A Patience to Listen, Alive and Well
Published New York Times: December 30, 2007
REPORTS about the diminishing relevance of classical music to new generations of Americans addled by pop culture keep coming. Yet in my experience classical music seems in the midst of an unmistakable rebound. Most of the concerts and operas I attended this year drew large, eager and appreciative audiences.
Consider this: On Dec. 15 the Metropolitan Opera’s first high-definition broadcast of the season, a Saturday matinee of Gounod’s “Roméo et Juliette,” played on more than 600 movie screens around the world to 97,000 people, a new record for attendance in this bold Met venture. O.K., the total doesn’t match the millions who watch rock videos. For all her popularity, Anna Netrebko, who sang Juliette, is not Mariah Carey. But classical music always was and always will be of interest to relatively modest numbers of people.
In recent years a spate of articles and books have lamented classical music’s tenuous hold on the popular imagination and defended its richness, complexity and communicative power. I’m thinking especially of the book “Why Classical Music Still Matters” (University of California Press, 2007) by Lawrence Kramer, a professor of English and music at Fordham University.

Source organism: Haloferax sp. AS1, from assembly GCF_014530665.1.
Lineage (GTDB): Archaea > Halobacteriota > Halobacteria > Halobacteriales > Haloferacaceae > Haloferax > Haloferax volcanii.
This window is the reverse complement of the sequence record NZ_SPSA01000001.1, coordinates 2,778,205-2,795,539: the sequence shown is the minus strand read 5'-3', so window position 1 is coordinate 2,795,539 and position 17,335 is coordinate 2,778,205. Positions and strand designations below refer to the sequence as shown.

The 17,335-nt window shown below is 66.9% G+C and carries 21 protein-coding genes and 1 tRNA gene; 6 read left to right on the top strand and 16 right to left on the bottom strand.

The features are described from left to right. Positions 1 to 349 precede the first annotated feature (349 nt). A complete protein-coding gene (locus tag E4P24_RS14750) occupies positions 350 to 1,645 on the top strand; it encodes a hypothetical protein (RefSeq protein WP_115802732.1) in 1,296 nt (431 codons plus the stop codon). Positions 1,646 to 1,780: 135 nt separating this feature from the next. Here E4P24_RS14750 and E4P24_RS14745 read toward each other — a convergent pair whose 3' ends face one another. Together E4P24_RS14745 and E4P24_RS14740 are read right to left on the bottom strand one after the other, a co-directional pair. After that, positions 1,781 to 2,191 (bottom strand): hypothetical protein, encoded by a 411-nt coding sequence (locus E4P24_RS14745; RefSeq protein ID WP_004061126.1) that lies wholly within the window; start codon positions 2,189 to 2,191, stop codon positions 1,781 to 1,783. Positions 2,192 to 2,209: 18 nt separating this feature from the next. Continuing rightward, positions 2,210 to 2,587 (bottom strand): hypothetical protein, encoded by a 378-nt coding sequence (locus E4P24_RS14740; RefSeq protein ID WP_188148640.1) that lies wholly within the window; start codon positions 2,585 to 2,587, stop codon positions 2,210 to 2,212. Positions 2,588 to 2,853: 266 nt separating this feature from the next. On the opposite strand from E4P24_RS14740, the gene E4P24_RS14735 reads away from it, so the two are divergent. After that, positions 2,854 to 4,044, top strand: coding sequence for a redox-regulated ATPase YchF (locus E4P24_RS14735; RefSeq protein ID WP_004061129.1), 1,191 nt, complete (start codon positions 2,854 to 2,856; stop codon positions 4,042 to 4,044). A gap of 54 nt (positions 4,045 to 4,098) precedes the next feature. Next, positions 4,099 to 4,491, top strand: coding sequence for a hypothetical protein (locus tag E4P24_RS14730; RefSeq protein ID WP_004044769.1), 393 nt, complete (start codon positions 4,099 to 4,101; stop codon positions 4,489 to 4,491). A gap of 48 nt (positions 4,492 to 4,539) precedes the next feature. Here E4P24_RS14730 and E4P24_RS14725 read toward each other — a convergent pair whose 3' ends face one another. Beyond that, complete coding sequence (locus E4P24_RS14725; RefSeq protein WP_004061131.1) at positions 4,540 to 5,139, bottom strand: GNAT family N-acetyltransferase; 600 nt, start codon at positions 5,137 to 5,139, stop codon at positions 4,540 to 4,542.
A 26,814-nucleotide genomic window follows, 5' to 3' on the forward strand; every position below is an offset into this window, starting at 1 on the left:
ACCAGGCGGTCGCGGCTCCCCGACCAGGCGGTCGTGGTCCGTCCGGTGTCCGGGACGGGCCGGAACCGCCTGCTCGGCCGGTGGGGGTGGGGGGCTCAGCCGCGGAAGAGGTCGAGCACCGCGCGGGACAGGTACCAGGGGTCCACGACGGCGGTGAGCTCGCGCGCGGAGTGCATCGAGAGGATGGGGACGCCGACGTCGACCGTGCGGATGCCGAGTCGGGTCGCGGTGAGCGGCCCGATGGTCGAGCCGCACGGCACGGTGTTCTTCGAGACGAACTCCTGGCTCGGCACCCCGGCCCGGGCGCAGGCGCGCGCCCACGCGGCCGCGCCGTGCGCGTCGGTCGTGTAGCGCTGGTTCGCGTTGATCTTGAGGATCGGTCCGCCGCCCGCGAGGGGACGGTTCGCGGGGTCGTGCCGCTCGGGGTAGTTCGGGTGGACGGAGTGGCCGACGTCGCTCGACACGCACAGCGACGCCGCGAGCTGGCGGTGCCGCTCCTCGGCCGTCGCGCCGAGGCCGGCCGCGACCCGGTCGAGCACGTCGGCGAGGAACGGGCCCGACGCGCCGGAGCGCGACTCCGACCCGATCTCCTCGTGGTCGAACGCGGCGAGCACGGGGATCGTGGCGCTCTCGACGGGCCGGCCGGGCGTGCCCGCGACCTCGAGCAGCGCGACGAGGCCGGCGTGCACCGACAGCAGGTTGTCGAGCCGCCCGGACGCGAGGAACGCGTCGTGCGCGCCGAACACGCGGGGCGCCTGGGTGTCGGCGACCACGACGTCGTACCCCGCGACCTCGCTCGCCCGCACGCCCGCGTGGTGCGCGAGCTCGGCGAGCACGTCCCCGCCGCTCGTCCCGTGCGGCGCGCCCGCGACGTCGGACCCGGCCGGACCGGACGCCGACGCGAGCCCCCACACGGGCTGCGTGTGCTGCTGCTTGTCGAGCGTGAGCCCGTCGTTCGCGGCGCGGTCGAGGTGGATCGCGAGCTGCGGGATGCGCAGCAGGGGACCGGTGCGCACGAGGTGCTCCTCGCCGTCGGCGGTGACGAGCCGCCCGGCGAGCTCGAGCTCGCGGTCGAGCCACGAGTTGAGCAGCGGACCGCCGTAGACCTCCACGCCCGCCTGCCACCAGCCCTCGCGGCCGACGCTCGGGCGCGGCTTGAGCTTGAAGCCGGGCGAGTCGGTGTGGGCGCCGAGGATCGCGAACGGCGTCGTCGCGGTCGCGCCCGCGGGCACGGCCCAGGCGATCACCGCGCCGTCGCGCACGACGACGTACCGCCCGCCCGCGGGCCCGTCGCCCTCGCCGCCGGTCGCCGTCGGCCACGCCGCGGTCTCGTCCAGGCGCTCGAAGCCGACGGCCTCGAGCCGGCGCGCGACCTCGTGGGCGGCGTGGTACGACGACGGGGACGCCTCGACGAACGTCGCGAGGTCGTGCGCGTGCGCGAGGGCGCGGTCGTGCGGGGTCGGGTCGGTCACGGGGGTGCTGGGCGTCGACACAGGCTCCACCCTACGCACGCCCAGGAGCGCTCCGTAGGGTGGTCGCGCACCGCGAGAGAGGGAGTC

Just this month classical music emerged as pivotal to international relations. With the blessing of the State Department, the New York Philharmonic announced that it would present a concert in North Korea during its Asian tour in February. Some consider this plan an outrage that will allow a totalitarian regime to use the Philharmonic musicians as puppets for propaganda. Others see it as at least a chance to pry open a door and share Western culture with a closed society, which is pretty much my view.
Either way, implicit in this plan is the idea that classical music matters. It’s not a sports team or pop group that has been enlisted to begin a thaw with the government in Pyongyang. It’s the musicians of a premier American orchestra.
What effect might this concert have on an audience in a repressive society? To Professor Kramer, as he recently told The New York Times, classical music by definition “is addressed to someone who has a certain independence of mind.” It “almost posits for its audience a certain degree of Western identity, which includes that sense of individual capacity to think, to sense, to imagine.”
Classical music invites listeners to focus, to take in, to follow what is almost a narrative that unfolds over a relatively long period of time. Length itself is one of the genre’s defining elements. I do not contend that classical music is weightier than other types of music. Mahler’s “Resurrection” Symphony is no more profound than “Eleanor Rigby.” But it’s a whole lot longer.